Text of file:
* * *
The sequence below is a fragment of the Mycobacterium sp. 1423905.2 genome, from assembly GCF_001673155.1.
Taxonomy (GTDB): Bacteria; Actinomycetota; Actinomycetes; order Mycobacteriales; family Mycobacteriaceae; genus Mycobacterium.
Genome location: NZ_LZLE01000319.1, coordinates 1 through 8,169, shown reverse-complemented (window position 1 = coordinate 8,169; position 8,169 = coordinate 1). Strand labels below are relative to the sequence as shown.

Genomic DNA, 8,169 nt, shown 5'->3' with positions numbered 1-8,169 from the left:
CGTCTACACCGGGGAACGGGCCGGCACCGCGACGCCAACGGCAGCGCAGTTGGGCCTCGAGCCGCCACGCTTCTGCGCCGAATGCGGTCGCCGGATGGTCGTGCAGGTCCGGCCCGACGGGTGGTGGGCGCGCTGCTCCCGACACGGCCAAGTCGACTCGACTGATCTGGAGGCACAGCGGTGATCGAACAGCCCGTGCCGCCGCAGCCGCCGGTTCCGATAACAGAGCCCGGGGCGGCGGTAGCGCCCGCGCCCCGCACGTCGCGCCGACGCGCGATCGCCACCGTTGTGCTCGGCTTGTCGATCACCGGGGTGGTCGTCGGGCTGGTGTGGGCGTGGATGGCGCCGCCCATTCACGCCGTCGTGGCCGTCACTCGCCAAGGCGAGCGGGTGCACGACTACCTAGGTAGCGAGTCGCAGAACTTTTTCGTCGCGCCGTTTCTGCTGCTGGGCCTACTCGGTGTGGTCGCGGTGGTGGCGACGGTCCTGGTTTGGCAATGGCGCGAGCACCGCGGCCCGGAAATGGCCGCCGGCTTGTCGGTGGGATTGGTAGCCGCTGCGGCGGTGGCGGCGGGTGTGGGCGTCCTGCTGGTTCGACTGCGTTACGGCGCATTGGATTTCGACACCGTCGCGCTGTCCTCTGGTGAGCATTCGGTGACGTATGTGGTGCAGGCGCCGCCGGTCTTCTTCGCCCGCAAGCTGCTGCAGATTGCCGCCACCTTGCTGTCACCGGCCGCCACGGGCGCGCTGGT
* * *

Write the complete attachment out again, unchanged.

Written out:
The sequence below is a fragment of the Mycobacterium sp. 1423905.2 genome, from assembly GCF_001673155.1.
Taxonomy (GTDB): Bacteria; Actinomycetota; Actinomycetes; order Mycobacteriales; family Mycobacteriaceae; genus Mycobacterium.
Genome location: NZ_LZLE01000319.1, coordinates 1 through 8,169, shown reverse-complemented (window position 1 = coordinate 8,169; position 8,169 = coordinate 1). Strand labels below are relative to the sequence as shown.

Genomic DNA, 8,169 nt, shown 5'->3' with positions numbered 1-8,169 from the left:
CGTCTACACCGGGGAACGGGCCGGCACCGCGACGCCAACGGCAGCGCAGTTGGGCCTCGAGCCGCCACGCTTCTGCGCCGAATGCGGTCGCCGGATGGTCGTGCAGGTCCGGCCCGACGGGTGGTGGGCGCGCTGCTCCCGACACGGCCAAGTCGACTCGACTGATCTGGAGGCACAGCGGTGATCGAACAGCCCGTGCCGCCGCAGCCGCCGGTTCCGATAACAGAGCCCGGGGCGGCGGTAGCGCCCGCGCCCCGCACGTCGCGCCGACGCGCGATCGCCACCGTTGTGCTCGGCTTGTCGATCACCGGGGTGGTCGTCGGGCTGGTGTGGGCGTGGATGGCGCCGCCCATTCACGCCGTCGTGGCCGTCACTCGCCAAGGCGAGCGGGTGCACGACTACCTAGGTAGCGAGTCGCAGAACTTTTTCGTCGCGCCGTTTCTGCTGCTGGGCCTACTCGGTGTGGTCGCGGTGGTGGCGACGGTCCTGGTTTGGCAATGGCGCGAGCACCGCGGCCCGGAAATGGCCGCCGGCTTGTCGGTGGGATTGGTAGCCGCTGCGGCGGTGGCGGCGGGTGTGGGCGTCCTGCTGGTTCGACTGCGTTACGGCGCATTGGATTTCGACACCGTCGCGCTGTCCTCTGGTGAGCATTCGGTGACGTATGTGGTGCAGGCGCCGCCGGTCTTCTTCGCCCGCAAGCTGCTGCAGATTGCCGCCACCTTGCTGTCACCGGCCGCCACGGGCGCGCTGGT